GOP congressman admits the Senate’s subpoena of Donald Trump Jr. was justified

But Rep. Tom McClintock hopes this is a pretext to launch another investigation into why there was a Russia investigation to begin with.

Rep. Tom McClintock (R-CA) in February.
Rep. Tom McClintock (R-CA) in February.(Photo credit: Bill Clark/CQ Roll Call)

Rep. Tom McClintock (R-CA), who just last week denounced the Republican chairman of the Senate Intelligence Committee for issuing a subpoena to Donald Trump Jr. to provide additional testimony about his Russian contacts during the 2016 campaign, conceded on Wednesday he would be open to hearing from the president’s eldest son. But, he added, Sen. Richard Burr (R-NC) should then focus on the question he deems more important: why there was a Russian investigation at all.

The abrupt change of heart comes as Republicans ramp up their calls for a sham investigation into baseless allegations that the Trump campaign was illegally or improperly wiretapped or otherwise spied on at the direction of his predecessor, President Barack Obama. Despite repeatedly answering about the origins of its inquiry, the intelligence community has yet to convince Republicans that the investigation into Russian interference was rooted in hard evidence.

McClintock, who sits in the minority on the House Judiciary Committee, complained in a Fox News interview on Saturday that the GOP-controlled Senate Select Committee on Intelligence had subpoenaed the president’s son — a move that undermined attempts by President Trump and Congressional Republicans to (falsely) spin Robert Mueller’s report as a complete and total vindication of alleged illegal foreign coordination and obstruction of justice. “I don’t understand Richard Burr at all,” he griped, suggesting that instead of continuing to do oversight on “the most investigated administration in the history of the country,” Senate Republicans should instead by investigating why the previous administration began examining Trump’s Russian ties to begin with.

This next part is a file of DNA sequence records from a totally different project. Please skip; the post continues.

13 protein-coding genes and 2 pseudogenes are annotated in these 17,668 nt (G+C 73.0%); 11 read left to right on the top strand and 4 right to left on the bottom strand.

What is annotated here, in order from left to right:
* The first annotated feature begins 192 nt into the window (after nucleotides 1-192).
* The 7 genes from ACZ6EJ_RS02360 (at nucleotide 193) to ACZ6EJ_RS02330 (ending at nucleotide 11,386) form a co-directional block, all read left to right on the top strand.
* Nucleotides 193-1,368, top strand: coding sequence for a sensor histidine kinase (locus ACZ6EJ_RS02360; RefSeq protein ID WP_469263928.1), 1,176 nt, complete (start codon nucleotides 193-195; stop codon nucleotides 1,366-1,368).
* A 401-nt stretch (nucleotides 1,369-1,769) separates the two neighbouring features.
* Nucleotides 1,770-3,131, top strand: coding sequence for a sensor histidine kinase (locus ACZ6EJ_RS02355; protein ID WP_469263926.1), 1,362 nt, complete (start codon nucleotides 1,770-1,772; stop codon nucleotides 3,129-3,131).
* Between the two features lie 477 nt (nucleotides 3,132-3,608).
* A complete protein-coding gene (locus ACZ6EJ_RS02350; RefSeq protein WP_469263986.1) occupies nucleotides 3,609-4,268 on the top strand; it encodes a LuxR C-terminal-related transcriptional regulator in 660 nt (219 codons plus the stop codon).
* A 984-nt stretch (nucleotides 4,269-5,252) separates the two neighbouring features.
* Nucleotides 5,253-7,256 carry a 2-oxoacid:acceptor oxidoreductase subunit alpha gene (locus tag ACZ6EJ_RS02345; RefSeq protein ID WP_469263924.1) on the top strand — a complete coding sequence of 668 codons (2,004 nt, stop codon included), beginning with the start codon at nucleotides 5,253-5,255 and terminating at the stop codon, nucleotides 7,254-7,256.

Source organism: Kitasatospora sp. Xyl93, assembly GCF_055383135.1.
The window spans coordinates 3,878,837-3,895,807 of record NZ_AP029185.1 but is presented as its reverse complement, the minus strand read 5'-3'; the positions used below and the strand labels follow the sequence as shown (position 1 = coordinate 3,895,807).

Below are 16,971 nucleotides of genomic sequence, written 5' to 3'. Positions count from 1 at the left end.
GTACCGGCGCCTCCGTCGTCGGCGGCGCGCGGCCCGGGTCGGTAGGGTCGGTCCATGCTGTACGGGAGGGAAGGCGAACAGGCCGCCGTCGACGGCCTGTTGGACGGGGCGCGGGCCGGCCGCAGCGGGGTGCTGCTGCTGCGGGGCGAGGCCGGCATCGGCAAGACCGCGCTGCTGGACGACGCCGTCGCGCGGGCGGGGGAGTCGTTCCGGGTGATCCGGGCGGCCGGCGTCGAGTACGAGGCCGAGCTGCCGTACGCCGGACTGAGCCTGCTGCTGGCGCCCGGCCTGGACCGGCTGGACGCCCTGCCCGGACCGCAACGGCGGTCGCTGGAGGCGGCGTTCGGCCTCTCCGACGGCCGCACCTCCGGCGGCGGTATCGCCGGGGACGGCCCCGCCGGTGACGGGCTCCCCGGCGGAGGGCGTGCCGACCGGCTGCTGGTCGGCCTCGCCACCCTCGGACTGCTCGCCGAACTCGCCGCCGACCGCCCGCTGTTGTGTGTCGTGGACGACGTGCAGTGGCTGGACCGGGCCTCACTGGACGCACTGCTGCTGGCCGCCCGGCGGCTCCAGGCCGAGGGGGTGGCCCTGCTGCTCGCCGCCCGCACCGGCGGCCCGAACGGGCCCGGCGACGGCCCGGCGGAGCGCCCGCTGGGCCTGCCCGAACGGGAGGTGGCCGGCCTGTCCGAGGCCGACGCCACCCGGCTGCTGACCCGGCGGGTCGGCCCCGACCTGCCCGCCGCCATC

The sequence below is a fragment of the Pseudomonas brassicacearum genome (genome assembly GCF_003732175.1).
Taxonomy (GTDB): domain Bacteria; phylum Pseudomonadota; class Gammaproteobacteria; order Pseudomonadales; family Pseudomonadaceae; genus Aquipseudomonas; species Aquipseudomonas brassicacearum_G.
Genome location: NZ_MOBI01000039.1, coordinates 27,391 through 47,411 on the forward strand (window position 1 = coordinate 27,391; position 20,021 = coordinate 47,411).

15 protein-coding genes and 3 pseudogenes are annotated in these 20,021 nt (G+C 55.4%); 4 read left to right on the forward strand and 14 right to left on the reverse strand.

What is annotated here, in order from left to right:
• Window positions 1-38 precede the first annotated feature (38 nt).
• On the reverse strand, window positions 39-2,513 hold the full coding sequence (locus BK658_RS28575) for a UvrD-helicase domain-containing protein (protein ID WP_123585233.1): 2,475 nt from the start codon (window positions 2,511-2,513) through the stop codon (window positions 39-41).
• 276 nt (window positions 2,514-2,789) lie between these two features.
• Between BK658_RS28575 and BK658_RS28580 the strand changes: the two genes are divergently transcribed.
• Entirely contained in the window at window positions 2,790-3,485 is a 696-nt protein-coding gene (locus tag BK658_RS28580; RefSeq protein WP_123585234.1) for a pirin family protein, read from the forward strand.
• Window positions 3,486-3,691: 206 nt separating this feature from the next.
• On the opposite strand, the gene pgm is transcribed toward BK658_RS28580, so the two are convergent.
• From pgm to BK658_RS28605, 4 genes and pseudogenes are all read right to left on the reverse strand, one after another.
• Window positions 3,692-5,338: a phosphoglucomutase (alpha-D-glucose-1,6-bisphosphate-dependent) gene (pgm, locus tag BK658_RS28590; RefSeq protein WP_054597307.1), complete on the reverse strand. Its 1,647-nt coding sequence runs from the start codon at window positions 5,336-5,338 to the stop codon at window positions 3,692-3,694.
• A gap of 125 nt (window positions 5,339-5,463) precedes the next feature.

But a day after Donald Jr. agreed to comply with the subpoena, McClintock told CNN that there was ample reason to re-interview him about clear inconsistencies between his earlier testimony and other witnesses.


“They do have the right to do that,” McClintock conceded. “If there are questions over discrepancies between his recollection and others, I’ve got no problems with resolving those discrepancies, I just hope that the intelligence committee is also using it’s time to look into the activities of the intelligence agencies, the CIA and the NSA in promoting what they knew was a phony dossier that created a false narrative over the president’s conduct.”

Pressed as to whether he now believed a follow-up interview to be legitimate, he affirmed that he did. “As I said, there’s nothing wrong with that. They should resolve any discrepancies in testimonies.”

After months of pressure from the president and Congressional Republicans, Trump’s handpicked attorney general, William Barr, announced this week that he has appointed a federal prosecutor to look into why the Russian investigation began.